In his latest issue of CRYPTO-GRAM, his monthly security newsletter (subscribe free here), he summarizes his position and points out what I consider illogic that pervades our entire government. Schneier is highly critical of the measures in place today and suggests that airports are effectively rights-free zones. I suggest that such things are reactions to irrational fear; perpetrated by insane men that would have us all believe that terrorists are waiting in every public venue to kill us all. That’s absolutely ridiculous. You don’t have to look into it very far to see:
Kip Hawley doesn’t argue with the specifics of my criticisms, but instead provides anecdotes and asks us to trust that airport security — and the Transportation Security Administration (TSA) in particular — knows what it’s doing.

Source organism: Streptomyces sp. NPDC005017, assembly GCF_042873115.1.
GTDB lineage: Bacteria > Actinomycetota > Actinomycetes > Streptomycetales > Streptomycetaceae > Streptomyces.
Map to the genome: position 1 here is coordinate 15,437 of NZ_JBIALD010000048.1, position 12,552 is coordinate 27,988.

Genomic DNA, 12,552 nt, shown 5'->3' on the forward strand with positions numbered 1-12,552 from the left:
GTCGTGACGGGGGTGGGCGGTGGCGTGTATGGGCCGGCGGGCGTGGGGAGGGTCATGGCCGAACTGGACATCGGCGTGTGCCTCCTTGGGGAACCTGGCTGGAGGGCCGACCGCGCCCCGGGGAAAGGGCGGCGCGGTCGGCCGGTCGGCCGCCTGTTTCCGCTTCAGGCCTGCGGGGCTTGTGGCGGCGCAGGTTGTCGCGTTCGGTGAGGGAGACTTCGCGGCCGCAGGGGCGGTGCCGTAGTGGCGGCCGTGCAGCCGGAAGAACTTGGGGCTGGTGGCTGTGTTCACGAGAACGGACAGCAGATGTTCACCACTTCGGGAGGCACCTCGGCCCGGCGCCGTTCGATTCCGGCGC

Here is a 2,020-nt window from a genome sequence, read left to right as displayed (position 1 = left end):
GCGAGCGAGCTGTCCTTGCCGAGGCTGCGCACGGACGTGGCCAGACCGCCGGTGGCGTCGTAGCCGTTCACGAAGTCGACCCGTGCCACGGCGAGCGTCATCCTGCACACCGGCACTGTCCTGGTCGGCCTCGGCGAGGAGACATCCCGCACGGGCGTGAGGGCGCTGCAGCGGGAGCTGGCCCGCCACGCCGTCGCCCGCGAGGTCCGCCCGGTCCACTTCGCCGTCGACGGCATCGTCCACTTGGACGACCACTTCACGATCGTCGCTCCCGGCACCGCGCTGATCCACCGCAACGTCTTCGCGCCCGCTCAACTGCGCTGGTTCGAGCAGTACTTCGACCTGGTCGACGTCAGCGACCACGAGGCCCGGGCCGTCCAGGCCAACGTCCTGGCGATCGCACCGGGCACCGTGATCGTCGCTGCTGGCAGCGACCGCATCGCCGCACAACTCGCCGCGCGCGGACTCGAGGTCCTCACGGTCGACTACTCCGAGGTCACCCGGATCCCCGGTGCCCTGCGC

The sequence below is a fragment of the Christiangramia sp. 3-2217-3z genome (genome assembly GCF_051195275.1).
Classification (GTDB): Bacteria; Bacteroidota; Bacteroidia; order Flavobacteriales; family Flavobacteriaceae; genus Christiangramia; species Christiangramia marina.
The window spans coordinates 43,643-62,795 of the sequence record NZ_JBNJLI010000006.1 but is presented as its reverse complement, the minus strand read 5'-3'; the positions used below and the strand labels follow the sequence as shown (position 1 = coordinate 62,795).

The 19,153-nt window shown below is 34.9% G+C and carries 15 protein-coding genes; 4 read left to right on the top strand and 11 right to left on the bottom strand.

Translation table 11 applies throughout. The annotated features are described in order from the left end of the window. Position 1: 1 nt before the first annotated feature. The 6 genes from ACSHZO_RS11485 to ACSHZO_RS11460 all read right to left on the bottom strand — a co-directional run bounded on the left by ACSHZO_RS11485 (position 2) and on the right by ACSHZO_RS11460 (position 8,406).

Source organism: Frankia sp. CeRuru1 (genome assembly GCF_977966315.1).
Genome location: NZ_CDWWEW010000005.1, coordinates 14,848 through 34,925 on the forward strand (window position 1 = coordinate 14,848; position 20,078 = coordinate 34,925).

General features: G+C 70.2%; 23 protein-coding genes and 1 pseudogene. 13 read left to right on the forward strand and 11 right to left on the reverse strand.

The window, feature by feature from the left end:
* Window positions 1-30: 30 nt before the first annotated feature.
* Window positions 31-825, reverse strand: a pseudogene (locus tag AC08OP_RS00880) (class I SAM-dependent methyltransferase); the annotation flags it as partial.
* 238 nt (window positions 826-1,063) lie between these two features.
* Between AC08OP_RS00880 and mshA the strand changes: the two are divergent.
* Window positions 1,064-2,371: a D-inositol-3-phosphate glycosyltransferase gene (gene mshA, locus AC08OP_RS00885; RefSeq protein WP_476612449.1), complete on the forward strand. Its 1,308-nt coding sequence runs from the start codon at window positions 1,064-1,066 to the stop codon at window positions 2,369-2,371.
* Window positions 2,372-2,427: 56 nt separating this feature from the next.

He wants us to trust that a 400-ml bottle of liquid is dangerous, but transferring it to four 100-ml bottles magically makes it safe. He wants us to trust that the butter knives given to first-class passengers are nevertheless too dangerous to be taken through a security checkpoint. He wants us to trust the no-fly list: 21,000 people so dangerous they’re not allowed to fly, yet so innocent they can’t be arrested. He wants us to trust that the deployment of expensive full-body scanners has nothing to do with the fact that the former secretary of homeland security, Michael Chertoff, lobbies for one of the companies that makes them. He wants us to trust that there’s a reason to confiscate a cupcake (Las Vegas), a 3-inch plastic toy gun (London Gatwick), a purse with an embroidered gun on it (Norfolk, VA), a T-shirt with a picture of a gun on it (London Heathrow) and a plastic lightsaber that’s really a flashlight with a long cone on top (Dallas/Fort Worth).
His summary of the harms done post-9/11 by increased “security” measures is spot-on: “That we allow governments to do these things to us — to effectively do the terrorists’ job for them — is the greatest harm of all.”
“We have met the enemy and he is us.”